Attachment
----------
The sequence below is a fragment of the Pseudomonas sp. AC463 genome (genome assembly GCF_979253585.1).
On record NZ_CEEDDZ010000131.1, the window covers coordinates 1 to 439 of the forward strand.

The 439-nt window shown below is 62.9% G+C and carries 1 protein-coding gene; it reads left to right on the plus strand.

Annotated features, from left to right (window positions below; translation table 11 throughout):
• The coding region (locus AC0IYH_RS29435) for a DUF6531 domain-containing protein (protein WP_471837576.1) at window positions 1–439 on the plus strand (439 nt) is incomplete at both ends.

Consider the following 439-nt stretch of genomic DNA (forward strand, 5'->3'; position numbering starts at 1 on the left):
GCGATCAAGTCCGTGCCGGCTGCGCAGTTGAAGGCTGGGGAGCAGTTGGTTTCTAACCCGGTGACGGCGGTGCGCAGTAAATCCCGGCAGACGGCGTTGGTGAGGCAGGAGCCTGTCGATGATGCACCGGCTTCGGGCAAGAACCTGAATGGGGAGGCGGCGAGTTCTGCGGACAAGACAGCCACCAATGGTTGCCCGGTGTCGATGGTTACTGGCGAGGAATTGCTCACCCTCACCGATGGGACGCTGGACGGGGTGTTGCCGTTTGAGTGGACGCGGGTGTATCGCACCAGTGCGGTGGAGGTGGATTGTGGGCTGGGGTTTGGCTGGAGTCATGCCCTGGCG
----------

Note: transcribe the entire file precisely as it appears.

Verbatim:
The sequence below is a fragment of the Pseudomonas sp. AC463 genome (genome assembly GCF_979253585.1).
On record NZ_CEEDDZ010000131.1, the window covers coordinates 1 to 439 of the forward strand.

The 439-nt window shown below is 62.9% G+C and carries 1 protein-coding gene; it reads left to right on the plus strand.

Annotated features, from left to right (window positions below; translation table 11 throughout):
• The coding region (locus AC0IYH_RS29435) for a DUF6531 domain-containing protein (protein WP_471837576.1) at window positions 1–439 on the plus strand (439 nt) is incomplete at both ends.

Consider the following 439-nt stretch of genomic DNA (forward strand, 5'->3'; position numbering starts at 1 on the left):
GCGATCAAGTCCGTGCCGGCTGCGCAGTTGAAGGCTGGGGAGCAGTTGGTTTCTAACCCGGTGACGGCGGTGCGCAGTAAATCCCGGCAGACGGCGTTGGTGAGGCAGGAGCCTGTCGATGATGCACCGGCTTCGGGCAAGAACCTGAATGGGGAGGCGGCGAGTTCTGCGGACAAGACAGCCACCAATGGTTGCCCGGTGTCGATGGTTACTGGCGAGGAATTGCTCACCCTCACCGATGGGACGCTGGACGGGGTGTTGCCGTTTGAGTGGACGCGGGTGTATCGCACCAGTGCGGTGGAGGTGGATTGTGGGCTGGGGTTTGGCTGGAGTCATGCCCTGGCG